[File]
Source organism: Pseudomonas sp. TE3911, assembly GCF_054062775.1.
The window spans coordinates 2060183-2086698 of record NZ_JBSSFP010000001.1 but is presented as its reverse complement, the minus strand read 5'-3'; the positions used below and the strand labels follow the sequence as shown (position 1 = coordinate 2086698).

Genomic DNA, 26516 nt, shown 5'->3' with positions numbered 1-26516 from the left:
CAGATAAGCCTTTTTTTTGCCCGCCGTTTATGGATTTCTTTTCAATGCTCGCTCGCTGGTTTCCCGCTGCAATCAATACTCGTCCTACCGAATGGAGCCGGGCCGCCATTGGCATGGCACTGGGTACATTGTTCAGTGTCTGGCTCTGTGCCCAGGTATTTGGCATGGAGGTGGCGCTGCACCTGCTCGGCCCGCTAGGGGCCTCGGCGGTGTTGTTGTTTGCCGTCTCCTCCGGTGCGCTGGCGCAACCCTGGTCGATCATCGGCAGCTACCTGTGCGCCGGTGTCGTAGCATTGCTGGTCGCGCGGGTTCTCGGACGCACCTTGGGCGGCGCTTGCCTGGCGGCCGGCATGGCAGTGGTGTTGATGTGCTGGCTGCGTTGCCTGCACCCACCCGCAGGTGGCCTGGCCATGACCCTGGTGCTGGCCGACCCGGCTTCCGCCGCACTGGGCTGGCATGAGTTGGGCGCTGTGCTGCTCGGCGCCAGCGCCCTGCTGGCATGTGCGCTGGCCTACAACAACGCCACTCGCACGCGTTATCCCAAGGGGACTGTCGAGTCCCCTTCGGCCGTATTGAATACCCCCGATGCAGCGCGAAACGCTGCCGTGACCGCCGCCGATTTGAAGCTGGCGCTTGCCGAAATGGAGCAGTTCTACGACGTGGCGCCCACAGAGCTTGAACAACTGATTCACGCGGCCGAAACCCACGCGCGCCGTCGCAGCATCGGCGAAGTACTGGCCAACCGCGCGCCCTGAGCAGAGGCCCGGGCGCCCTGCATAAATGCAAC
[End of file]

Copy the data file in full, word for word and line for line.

Source organism: Pseudomonas sp. TE3911, assembly GCF_054062775.1.
The window spans coordinates 2060183-2086698 of record NZ_JBSSFP010000001.1 but is presented as its reverse complement, the minus strand read 5'-3'; the positions used below and the strand labels follow the sequence as shown (position 1 = coordinate 2086698).

Genomic DNA, 26516 nt, shown 5'->3' with positions numbered 1-26516 from the left:
CAGATAAGCCTTTTTTTTGCCCGCCGTTTATGGATTTCTTTTCAATGCTCGCTCGCTGGTTTCCCGCTGCAATCAATACTCGTCCTACCGAATGGAGCCGGGCCGCCATTGGCATGGCACTGGGTACATTGTTCAGTGTCTGGCTCTGTGCCCAGGTATTTGGCATGGAGGTGGCGCTGCACCTGCTCGGCCCGCTAGGGGCCTCGGCGGTGTTGTTGTTTGCCGTCTCCTCCGGTGCGCTGGCGCAACCCTGGTCGATCATCGGCAGCTACCTGTGCGCCGGTGTCGTAGCATTGCTGGTCGCGCGGGTTCTCGGACGCACCTTGGGCGGCGCTTGCCTGGCGGCCGGCATGGCAGTGGTGTTGATGTGCTGGCTGCGTTGCCTGCACCCACCCGCAGGTGGCCTGGCCATGACCCTGGTGCTGGCCGACCCGGCTTCCGCCGCACTGGGCTGGCATGAGTTGGGCGCTGTGCTGCTCGGCGCCAGCGCCCTGCTGGCATGTGCGCTGGCCTACAACAACGCCACTCGCACGCGTTATCCCAAGGGGACTGTCGAGTCCCCTTCGGCCGTATTGAATACCCCCGATGCAGCGCGAAACGCTGCCGTGACCGCCGCCGATTTGAAGCTGGCGCTTGCCGAAATGGAGCAGTTCTACGACGTGGCGCCCACAGAGCTTGAACAACTGATTCACGCGGCCGAAACCCACGCGCGCCGTCGCAGCATCGGCGAAGTACTGGCCAACCGCGCGCCCTGAGCAGAGGCCCGGGCGCCCTGCATAAATGCAAC